NEW YORK (AdAge.com) -- Every agency talks about transformation these days, but, over the last decade, it's hard to find a shop that's morphed more dramatically than Preston Kelly.
In 2000, it was a largely business-to-business agency named Kerker that worked almost exclusively in traditional media. Today, Preston Kelly is a consumer-focused shop in northeast Minneapolis that's winning assignments from national clients.
"This is a 60-year-old agency, but, philosophically, we're closer to 10 years old," said Chuck Kelly, the agency's president, who today runs a 45-person shop that works for the likes of Roundy's Supermarkets, Grand Casino of Mille Lacs and Hinckley, HealthPartners and the National Marrow Donor Program.
Agency executives say Preston Kelly's success comes from focusing on "iconic ideas" first, and figuring out where those ideas ought to be deployed second.
And that was clear last year, when the agency's biggest idea was poop. Literally.
Client Minnesota Zoo asked the agency to come up with a print/TV campaign to boost attendance, no easy task when the summer's marquee exhibit -- African animals -- had already been through town once and the media budget was slashed by 20%.
So the agency came up with an idea for an interactive, online game focused on identifying different kinds of animal droppings on a microsite (whopooped.org). The game walked kids through the educational aspects of how animals digest different foods and let kids say "poop" a lot.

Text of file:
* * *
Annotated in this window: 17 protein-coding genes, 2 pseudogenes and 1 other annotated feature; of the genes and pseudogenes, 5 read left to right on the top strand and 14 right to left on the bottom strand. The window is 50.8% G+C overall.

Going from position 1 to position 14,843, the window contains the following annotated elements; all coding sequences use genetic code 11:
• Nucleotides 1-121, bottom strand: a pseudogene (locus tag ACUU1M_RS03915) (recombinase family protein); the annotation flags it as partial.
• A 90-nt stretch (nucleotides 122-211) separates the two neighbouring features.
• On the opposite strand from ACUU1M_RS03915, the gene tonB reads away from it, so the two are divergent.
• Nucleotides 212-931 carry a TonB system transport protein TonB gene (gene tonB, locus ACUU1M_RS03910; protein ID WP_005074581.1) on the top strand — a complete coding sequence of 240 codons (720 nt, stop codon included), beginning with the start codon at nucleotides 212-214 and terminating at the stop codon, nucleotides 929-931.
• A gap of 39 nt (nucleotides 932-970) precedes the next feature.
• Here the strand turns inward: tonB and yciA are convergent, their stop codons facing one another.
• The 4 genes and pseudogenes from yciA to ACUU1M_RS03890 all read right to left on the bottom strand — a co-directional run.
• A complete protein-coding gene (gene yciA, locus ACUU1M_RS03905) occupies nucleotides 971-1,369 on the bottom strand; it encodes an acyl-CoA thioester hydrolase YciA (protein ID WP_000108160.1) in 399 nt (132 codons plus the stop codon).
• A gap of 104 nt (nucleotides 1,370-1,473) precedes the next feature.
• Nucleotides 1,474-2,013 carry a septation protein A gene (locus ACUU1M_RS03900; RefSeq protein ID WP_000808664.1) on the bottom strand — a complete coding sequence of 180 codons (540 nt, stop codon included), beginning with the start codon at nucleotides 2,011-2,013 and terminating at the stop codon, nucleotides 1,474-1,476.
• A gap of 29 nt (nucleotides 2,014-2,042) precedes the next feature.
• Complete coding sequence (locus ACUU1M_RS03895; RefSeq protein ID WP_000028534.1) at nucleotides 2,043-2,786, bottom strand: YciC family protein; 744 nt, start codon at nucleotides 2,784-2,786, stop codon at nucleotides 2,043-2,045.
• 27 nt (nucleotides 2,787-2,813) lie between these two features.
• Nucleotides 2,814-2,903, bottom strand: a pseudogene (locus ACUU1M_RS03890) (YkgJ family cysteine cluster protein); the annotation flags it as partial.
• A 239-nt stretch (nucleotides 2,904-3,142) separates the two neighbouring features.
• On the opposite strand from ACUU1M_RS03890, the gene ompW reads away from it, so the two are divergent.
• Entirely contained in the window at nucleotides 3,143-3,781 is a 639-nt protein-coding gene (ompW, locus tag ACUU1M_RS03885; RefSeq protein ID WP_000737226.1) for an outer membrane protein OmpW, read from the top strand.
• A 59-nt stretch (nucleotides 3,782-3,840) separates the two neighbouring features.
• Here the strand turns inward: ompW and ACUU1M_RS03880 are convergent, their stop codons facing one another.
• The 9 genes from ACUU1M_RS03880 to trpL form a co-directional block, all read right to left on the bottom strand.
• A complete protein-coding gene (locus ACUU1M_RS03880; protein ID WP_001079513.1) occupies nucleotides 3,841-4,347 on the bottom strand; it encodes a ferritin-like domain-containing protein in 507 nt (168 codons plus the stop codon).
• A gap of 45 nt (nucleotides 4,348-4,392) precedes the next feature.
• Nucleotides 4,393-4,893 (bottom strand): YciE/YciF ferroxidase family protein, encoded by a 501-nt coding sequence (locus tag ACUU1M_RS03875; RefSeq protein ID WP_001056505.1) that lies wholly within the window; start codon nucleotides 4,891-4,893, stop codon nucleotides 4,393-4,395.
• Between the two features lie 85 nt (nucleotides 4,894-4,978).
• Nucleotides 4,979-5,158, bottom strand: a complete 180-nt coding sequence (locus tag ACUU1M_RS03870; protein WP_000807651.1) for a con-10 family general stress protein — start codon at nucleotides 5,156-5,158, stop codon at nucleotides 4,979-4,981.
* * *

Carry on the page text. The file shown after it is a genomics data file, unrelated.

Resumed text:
"It was an opportunity to tell the story in a way that would hold kids' interest, but that moms would be OK with," recalled Creative Director Chris Preston.
The site -- combined with a print campaign -- spurred tons of earned media, getting featured on countless blogs and publications, and even on national cable (MSNBC's Rachel Maddow devoted part of a show to it), and, as a result, attendance during the exhibit's run topped goals by 18%, while membership sales exceeded targets by 8%.
"Something that dumb and simple helped them achieve a bigger goal of being a nationally recognized zoo," Mr. Preston said.
It wasn't an isolated case: To help the YMCA boost membership and fight obesity, the agency built a campaign around the idea of donating fat pants. And it created an action-oriented consumer brand for the National Marrow Donor Program -- "Be the Match" -- that doubled website traffic and increased membership by 2 million.
The agency's principals attribute those successes to a collaborative culture that welcomes ideas from all corners.
"Everybody's opinion matters here," he said. "Advertising is not a spectator sport. You have to play.